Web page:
LINCOLN — The storyline that won’t quite go away is Nebraska’s offensive front.
And the performance against Oregon didn’t help.
Nebraska’s line gave up three sacks Saturday, and pressure in quarterback Tanner Lee’s face led to the last of his four interceptions, which ended Nebraska’s chance at a comeback.
Coach Mike Riley, offensive coordinator Danny Langsdorf and line coach Mike Cavanaugh all offered lukewarm reviews of the line play against the Ducks.
Too many hits on the quarterback, they said. Not good enough. Not even close.
“Just average,” Cavanaugh said. “We gotta get better.”
Though the offensive line fields the brunt of the work in protecting Lee, the tight ends and running backs have a part to play.
“I think part of the protection is making sure the backs and the tight ends are doing their part in their role, whether it’s a blitzing linebacker or chipping an end on their way out,” Langsdorf said.
Twice against Oregon, Nebraska ran a blocking scheme that pitted senior tight end Tyler Hoppes against a defensive end. The two plays, both in the fourth quarter, ended with a sack and an interception.
Nebraska ran it a handful of times with moderate success earlier in the game, but on those two pivotal downs, the blocking fell apart.
Cavanaugh didn’t want to talk about the advantages of the scheme. But left tackle Nick Gates explained it’s designed to get the defense to move and shift. Hoppes or another tight end comes across the line in motion, hoping to draw in the linebackers. A play-action from Lee to the running back is intended to do the same, while buying time for Lee to throw. Ideally, Lee can find a receiver in the middle.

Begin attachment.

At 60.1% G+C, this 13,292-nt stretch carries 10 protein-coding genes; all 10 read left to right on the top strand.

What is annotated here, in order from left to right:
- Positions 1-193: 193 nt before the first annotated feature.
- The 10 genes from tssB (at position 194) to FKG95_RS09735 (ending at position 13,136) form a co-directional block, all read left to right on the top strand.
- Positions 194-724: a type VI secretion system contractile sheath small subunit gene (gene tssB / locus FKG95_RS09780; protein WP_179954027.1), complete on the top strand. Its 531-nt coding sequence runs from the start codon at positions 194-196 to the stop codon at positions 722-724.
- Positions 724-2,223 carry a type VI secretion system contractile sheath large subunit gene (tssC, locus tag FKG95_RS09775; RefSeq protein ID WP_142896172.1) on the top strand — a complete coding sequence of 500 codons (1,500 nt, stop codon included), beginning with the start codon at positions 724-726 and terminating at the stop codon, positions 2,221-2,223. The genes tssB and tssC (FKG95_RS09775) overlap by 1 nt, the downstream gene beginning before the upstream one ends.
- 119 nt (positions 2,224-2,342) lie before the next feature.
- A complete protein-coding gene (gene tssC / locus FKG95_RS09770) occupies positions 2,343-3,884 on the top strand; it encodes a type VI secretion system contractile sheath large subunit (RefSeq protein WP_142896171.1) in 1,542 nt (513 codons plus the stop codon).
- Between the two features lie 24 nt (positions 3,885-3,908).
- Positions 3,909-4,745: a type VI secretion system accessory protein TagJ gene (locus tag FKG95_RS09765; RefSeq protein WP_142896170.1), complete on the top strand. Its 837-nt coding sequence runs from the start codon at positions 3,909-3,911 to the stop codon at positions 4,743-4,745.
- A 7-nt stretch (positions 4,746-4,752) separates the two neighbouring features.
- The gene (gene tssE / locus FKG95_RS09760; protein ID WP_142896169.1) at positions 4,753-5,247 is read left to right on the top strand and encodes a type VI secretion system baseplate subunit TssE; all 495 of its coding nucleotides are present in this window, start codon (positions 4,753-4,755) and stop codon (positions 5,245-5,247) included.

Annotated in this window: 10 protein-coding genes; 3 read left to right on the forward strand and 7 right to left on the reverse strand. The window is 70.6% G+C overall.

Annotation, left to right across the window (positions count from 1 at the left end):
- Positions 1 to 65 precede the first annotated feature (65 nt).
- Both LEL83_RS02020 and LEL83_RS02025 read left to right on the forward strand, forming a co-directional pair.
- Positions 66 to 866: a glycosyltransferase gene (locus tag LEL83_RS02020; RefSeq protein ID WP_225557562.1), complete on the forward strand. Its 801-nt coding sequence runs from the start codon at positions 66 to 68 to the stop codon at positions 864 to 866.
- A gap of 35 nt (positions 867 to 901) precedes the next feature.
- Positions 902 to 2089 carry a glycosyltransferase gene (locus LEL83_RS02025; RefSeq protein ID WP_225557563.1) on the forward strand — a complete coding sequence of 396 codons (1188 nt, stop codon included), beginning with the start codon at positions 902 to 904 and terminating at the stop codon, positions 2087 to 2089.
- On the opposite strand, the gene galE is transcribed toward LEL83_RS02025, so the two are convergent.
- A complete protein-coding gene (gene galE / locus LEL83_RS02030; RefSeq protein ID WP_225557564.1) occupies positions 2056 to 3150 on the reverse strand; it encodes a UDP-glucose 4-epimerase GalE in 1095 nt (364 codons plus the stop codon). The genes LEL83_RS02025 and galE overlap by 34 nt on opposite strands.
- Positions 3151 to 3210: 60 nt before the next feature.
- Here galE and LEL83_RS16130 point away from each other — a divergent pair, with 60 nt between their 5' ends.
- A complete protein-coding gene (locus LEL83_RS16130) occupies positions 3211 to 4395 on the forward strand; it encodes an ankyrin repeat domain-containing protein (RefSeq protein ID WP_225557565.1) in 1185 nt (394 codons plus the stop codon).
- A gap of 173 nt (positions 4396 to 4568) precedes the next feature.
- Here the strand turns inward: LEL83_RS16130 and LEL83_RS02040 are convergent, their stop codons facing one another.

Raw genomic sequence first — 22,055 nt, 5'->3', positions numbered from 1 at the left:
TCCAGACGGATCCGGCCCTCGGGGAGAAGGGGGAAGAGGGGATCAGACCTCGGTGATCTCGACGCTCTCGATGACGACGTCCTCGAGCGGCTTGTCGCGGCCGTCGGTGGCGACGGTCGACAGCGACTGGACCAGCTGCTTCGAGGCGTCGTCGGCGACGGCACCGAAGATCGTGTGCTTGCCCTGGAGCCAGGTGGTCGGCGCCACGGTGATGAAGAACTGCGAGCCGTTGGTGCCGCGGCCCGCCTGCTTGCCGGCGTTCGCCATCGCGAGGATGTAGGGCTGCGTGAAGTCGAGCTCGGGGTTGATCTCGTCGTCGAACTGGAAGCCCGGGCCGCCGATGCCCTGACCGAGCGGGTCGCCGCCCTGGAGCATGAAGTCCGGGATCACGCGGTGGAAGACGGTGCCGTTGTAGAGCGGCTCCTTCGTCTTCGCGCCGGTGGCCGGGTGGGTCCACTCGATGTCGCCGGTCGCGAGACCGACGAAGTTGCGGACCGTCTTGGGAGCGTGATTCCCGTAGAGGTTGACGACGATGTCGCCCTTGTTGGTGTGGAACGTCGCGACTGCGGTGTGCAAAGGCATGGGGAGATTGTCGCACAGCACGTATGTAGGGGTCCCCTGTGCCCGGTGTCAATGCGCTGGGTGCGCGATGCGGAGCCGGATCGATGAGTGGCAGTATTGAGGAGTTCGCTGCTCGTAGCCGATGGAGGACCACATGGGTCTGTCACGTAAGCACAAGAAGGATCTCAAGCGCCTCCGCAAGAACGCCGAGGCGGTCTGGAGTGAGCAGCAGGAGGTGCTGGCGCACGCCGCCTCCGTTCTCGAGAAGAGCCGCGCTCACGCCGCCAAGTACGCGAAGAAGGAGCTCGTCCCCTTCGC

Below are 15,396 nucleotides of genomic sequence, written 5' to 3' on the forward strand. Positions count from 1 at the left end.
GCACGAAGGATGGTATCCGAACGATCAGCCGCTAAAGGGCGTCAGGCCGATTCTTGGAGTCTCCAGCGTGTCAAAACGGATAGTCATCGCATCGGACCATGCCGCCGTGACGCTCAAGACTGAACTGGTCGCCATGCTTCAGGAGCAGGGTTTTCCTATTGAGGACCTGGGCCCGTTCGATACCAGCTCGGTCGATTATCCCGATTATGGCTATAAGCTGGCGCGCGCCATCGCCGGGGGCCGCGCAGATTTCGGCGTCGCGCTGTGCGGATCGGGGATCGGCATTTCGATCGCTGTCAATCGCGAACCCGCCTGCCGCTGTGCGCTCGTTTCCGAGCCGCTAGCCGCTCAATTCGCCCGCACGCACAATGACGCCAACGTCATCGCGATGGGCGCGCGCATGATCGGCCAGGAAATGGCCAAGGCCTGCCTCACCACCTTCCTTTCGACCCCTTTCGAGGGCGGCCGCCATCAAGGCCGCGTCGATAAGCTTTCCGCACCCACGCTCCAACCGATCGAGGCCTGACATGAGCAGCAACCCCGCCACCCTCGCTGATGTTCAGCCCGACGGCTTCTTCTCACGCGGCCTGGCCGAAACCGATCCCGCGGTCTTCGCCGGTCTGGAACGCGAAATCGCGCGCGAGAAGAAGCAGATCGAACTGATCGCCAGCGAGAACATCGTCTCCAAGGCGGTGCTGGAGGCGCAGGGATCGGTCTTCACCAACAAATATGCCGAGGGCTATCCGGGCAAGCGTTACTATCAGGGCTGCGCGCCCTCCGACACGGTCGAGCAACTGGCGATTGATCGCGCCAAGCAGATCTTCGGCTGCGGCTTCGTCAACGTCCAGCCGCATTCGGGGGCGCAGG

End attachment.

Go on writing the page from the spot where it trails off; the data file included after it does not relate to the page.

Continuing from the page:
But twice it failed, and twice Nebraska paid for it.
“It’s hard,” Cavanaugh said of the scheme. “But that’s what we’re doing.”
The scheme is new to Hoppes. And it’s tricky, he says.
“It’s tricky only because the defensive end, you never really know what he’s going to do,” Hoppes said.
He and other tight ends work with graduate assistant Tavita Thompson and Cavanaugh on those blocking techniques. And Gates and the other linemen talk a lot with the tight ends to give tips.
“They’re basically offensive lineman, too, so they’re part of the line,” Gates said. “They always will be.”
The offensive front is upbeat about growing. It’s a close group, Cavanaugh said.
Players like each other, they work hard, they love football. And that’s a formula conducive to growth.
Plus, Nebraska’s running the ball well. Sophomore back Tre Bryant has run for more than 100 yards in two straight games, something the Huskers hadn’t done since 2013.
But coaches want better protection for Lee, and they want it fast.
“We obviously have run the ball well in the first two games, so you have to say the offensive line is probably doing a better job and improved from a year ago,” Riley said.
“It’s not perfect yet, but I think it’s getting better.”
Northern Illinois at Nebraska
When: 11 a.m. Saturday
Where: Memorial Stadium
Radio: 103.1 FM